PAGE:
(a) a body having a proximal portion along a major axis of the body and a distal portion along the major axis and wherein the body defines a conduit substantially parallel to the major axis, said conduit extending throughout the body; and
(b) a support at the distal portion that is configured to support vertebrae in a distracted position while the vertebrae fuse and wherein the support includes a conduit in fluid communication with the conduit defined by the body and having at least one outlet on a surface of the support,
wherein the distal portion of the body is configured to selectively engage the support and at least a portion of the body or the support has a height distinct from a width taken along a cross-section of the portion of the body or support perpendicular to the major axis, whereby the portion of the body or support can distract vertebrae, between which the portion of the body or the support has been placed, by rotation of the body or the support about the major axis.
2. The intervertebral fusion device of claim 1, wherein at least a part of the distal portion of the body has a height distinct from a width taken along the cross-section of the body, whereby the body can distract vertebrae between which at least the part of the distal portion has been placed by rotation of the body about the major axis.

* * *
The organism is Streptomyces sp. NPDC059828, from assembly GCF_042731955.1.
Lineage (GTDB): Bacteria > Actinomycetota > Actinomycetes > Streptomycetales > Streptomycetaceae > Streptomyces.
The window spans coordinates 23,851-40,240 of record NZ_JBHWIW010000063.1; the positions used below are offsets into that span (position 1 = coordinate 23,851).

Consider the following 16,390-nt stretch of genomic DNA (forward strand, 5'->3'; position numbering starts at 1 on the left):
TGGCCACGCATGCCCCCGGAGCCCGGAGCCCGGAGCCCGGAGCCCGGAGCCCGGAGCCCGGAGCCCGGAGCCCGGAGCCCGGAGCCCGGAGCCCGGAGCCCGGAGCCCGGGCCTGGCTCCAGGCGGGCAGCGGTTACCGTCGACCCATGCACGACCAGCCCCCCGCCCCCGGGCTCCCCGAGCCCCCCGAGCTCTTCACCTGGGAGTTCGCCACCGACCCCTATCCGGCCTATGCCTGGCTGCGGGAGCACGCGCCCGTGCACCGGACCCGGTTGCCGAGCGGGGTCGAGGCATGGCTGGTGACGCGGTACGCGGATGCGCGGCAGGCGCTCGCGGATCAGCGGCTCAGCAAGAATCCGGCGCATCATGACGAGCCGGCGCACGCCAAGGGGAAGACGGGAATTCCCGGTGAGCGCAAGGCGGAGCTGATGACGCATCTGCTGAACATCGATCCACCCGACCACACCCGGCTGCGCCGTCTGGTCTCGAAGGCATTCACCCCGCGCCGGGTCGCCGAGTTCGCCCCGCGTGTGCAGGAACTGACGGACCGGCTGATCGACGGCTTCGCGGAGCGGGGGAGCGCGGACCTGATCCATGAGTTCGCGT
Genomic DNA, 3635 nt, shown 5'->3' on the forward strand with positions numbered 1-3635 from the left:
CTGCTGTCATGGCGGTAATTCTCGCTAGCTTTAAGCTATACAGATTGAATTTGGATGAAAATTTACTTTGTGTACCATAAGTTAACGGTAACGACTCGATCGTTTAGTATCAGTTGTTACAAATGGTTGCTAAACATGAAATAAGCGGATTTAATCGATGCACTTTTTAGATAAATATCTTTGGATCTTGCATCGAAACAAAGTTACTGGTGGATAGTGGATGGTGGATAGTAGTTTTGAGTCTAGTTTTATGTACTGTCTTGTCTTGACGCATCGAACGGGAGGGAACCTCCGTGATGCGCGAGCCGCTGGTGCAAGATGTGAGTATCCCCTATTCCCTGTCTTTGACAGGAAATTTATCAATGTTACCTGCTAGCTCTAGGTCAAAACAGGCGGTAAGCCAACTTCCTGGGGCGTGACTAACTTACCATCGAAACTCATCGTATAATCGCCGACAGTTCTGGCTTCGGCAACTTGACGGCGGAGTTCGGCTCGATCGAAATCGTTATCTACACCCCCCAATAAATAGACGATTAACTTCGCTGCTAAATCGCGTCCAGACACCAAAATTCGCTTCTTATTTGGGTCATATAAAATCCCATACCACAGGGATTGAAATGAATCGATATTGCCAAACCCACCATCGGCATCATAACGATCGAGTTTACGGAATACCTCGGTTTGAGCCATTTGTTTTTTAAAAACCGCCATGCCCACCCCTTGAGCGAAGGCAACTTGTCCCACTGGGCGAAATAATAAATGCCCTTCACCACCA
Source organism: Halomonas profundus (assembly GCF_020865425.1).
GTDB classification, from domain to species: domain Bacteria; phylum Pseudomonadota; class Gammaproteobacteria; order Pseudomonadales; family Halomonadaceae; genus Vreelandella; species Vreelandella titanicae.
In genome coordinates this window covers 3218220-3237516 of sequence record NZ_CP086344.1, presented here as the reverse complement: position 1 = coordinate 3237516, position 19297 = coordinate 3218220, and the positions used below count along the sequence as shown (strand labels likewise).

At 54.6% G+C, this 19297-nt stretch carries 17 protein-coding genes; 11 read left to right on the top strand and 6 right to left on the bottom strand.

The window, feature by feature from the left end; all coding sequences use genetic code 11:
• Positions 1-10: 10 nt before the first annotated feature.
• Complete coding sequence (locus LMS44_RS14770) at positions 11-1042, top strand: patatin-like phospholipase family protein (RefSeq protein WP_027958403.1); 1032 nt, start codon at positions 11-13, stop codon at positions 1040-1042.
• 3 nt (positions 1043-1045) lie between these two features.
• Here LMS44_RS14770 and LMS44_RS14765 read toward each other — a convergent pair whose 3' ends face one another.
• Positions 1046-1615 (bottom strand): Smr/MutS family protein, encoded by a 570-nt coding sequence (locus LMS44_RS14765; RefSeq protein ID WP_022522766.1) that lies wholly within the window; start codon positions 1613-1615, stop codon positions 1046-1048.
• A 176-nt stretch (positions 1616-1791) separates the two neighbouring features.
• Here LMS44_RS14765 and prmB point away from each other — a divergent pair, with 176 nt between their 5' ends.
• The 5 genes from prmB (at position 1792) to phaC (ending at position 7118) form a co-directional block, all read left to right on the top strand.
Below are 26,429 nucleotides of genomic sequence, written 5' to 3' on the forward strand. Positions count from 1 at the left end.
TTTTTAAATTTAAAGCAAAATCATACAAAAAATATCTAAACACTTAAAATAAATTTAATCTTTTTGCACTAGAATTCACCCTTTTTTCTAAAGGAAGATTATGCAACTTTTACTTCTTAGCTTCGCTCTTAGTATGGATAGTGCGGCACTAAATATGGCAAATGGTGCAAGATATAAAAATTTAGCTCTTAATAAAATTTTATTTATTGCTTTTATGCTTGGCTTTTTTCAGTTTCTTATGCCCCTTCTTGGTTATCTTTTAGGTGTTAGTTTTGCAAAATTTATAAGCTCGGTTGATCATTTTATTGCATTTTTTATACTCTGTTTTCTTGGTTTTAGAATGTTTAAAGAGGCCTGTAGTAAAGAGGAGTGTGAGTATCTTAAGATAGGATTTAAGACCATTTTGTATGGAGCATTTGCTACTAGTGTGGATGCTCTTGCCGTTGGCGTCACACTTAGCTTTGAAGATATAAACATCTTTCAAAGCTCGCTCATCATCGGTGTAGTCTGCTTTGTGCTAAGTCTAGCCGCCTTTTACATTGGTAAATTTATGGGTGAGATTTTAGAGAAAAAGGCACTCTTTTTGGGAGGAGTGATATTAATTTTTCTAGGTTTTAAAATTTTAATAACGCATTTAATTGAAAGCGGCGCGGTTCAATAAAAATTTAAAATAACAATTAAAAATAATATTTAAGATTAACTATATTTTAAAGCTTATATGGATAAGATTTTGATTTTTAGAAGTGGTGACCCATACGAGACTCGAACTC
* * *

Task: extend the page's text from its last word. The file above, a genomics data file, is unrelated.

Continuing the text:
3. The intervertebral fusion device of claim 1, wherein the support is at least one member selected from the group consisting of a cage, a balloon and a ramp.
4. The intervertebral fusion device of claim 1, wherein the support is a cage.
5. The intervertebral fusion device of claim 4, wherein the cage substantially maintains natural angle between the distracted vertebrae.
6. The intervertebral fusion device of claim 4, wherein the cage substantially maintains natural angle between the distracted vertebrae upon detachment of the body from the cage.